Arawak Peoples: Culture, Art & Religion

Instructor: Chelsea Schuyler
In this lesson, learn about the Arawak peoples, an indigenous culture from South America and the Caribbean. Explore their religion, language, family, food and other aspects of their culture. Also, discover the different art forms they developed.

The Arawak People

The Arawak were once a prosperous culture with a population estimated in the millions, until the Spanish arrival. After one century, they were just over 30,000. Today, only a few groups remain scattered mostly in isolated areas.

The Arawak are an indigenous people that are believed to have originated in the basin of the Orinoco River, in Venezuela. They populated large areas of South America and the Caribbean Antilles. The two largest tribes were the Taíno, living in the Caribbean and the Lokono in South America.

With the start of colonization, most of the population died from new illnesses. Many others were murdered or died defending their land. Today, small Arawak communities survive in Venezuela, Colombia, Brazil, Guyana, and Ecuador; but are very limited in number.

Other indigenous groups emerged from the Arawak and live further south in Peru, Bolivia, and Brazil, sharing a similar language. The Wayuu is the largest community with Arawak roots, located in an arid region of Northern Venezuela and Colombia. However, their culture has been deeply transformed since colonial times and is now distant from the traditional Arawak.


Historic location of the Arawak languages in South America
Location of the Arawak Languages


Culture

The Arawak were peaceful people that lived from hunting and agriculture and kept constant trade with neighboring communities.

Language

The Arawak is a family of dialects spoken by the Arawak peoples. By the time the Spanish arrived, it was widely used in the Americas. There are many varieties, but all share common characteristics, like the distinction between plurals, masculine and feminine words, and the use of prefixes and suffixes added to basic words to form more complex ideas. Some words from Arawak have been incorporated into Spanish; like iguana, batata (sweet potato), and caníbal (cannibal), among others.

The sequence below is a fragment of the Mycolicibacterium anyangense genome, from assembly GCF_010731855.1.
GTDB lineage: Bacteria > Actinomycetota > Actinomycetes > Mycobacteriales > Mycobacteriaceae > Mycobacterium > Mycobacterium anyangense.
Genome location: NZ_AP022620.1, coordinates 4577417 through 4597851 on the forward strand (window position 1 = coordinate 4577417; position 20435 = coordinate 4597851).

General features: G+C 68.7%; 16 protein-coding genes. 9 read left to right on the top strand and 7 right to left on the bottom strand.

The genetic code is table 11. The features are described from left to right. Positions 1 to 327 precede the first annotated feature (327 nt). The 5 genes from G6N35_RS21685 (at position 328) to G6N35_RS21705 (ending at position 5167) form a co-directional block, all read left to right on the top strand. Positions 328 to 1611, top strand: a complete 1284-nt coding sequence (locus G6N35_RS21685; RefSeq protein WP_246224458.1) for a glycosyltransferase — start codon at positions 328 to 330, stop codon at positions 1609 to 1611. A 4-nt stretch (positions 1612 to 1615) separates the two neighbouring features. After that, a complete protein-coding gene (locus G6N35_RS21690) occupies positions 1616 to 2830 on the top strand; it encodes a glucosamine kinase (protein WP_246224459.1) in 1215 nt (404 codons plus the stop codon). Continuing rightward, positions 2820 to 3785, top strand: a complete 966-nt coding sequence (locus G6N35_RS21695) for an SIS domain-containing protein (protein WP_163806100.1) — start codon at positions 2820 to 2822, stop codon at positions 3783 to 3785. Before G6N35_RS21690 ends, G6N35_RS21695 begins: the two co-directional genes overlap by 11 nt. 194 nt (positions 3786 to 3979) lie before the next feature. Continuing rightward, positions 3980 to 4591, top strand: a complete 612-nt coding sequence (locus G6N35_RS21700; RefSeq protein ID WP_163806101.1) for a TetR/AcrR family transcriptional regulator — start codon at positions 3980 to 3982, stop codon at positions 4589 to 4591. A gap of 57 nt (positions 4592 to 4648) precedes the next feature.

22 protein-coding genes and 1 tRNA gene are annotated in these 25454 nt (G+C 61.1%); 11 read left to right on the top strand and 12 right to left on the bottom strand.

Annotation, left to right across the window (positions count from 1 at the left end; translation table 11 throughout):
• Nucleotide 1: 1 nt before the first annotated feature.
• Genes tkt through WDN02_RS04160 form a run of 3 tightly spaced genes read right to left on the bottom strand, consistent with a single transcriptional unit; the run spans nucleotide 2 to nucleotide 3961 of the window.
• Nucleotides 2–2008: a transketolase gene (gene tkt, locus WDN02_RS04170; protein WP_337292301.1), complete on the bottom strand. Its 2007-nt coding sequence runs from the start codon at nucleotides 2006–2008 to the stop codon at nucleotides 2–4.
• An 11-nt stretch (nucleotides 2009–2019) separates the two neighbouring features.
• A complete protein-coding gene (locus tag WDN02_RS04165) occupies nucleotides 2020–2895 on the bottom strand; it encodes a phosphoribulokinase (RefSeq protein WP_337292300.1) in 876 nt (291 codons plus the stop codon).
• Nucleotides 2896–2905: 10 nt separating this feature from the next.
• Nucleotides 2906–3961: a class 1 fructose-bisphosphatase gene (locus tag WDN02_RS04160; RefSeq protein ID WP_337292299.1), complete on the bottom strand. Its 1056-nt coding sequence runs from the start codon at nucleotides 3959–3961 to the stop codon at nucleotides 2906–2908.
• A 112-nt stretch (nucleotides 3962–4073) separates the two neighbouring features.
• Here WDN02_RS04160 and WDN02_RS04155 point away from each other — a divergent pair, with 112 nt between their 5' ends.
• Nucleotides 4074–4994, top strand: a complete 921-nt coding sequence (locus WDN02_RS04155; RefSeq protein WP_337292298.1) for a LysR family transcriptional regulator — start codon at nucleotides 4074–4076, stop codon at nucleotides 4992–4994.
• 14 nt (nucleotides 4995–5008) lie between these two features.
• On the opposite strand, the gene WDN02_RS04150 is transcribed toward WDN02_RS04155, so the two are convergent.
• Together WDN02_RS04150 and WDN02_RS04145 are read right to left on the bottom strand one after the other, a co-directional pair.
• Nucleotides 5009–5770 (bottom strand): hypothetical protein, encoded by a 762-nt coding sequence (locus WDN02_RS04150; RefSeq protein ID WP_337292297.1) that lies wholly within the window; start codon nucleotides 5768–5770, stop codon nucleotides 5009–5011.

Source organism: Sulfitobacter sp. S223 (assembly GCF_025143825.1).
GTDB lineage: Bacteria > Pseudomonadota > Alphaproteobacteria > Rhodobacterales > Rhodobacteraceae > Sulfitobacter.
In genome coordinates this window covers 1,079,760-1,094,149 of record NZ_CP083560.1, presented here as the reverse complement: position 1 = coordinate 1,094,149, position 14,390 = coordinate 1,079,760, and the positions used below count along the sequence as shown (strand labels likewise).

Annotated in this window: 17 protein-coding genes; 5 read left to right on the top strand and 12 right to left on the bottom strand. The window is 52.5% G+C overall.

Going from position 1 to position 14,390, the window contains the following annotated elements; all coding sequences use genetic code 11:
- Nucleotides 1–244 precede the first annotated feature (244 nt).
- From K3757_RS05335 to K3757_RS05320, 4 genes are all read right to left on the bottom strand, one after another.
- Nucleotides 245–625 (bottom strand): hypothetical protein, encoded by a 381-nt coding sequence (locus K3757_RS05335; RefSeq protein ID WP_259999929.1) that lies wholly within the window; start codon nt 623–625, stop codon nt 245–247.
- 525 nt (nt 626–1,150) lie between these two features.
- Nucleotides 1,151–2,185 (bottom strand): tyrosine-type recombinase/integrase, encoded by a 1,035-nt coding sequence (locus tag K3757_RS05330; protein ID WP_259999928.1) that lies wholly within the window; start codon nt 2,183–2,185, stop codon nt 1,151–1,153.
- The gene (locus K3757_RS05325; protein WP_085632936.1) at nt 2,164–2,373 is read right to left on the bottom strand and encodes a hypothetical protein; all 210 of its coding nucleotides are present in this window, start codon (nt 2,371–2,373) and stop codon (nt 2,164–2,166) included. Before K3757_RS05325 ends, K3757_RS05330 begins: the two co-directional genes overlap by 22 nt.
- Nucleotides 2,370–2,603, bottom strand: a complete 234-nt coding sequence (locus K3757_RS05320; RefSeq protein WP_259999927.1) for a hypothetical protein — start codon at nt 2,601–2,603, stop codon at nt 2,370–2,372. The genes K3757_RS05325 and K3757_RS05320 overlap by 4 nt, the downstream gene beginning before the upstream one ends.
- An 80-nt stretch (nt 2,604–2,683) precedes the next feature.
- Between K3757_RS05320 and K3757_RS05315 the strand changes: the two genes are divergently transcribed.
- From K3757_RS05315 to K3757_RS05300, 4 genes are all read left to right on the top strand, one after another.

Family

The Arawak lived in small communities, and each had a leader, the cacique. The men often had two or three wives, and the cacique had many more; because of his status, it was an honor for women to be married to him. In some groups, the men lived separately from the women and children. The tasks were differentiated, and men usually went hunting and prepared the fields, while women cooked and took care of the crops.

Food

The Arawak fished and hunted all types of wild animals, including capybaras, snakes, iguanas, and birds. Their agricultural system was the conuco, a mound of earth covered with leaves to protect the soil, in which seeds from different species were sown. This allowed for something to be harvested, regardless of what happened during the season. The main ingredient of their diet was cassava, and they also ate beans, sweet potatoes, and fruits. Tobacco was a common product for religious ceremonies.


The capybara, part of the Arawak diet
Capybara


Arts

The artistic expressions of the Arawak were diverse and included mostly crafts and religious objects.

Clothing and Body Decoration

Because of the tropical weather, the Arawak rarely wore clothes. Men were usually naked, and women wore a loincloth, basically a short piece to cover the genitals and, sometimes, the buttocks. Over the years, Spanish influences led to the adoption of Western attires. Body decoration was common, including body paint and jewelry. Some also pierced their bodies.

Architecture

There were two main types of houses, based on hierarchy. The caneye was for the common people and consisted of a rounded building. The bohio was rectangular and sometimes had a portico, and it was occupied by the cacique and his family. Both had wooden pillars to support the roof, and the walls and roof were made out of straw.


A bohio, the house of the cacique
A Bohio


Pottery and Crafts

Craft objects were produced for daily activities. The Arawak used clay to make pottery, sometimes decorated with white motifs of animals and birds. They also developed weaving techniques and produced baskets from palm fibers. Cotton was used for crafting fishing nets and hammocks for sleeping.

Sculptures and Rock Paintings

Some Arawak groups made small figurines in the form of animals and humans, out of stone and wood. Other groups carved and painted on the surface of large rocks, creating petroglyphs that represented animals, humans and abstract lines. These pieces were probably created for ceremonial purposes.


A petroglyph near the Orinoco River, in Venezuela
A petroglyph


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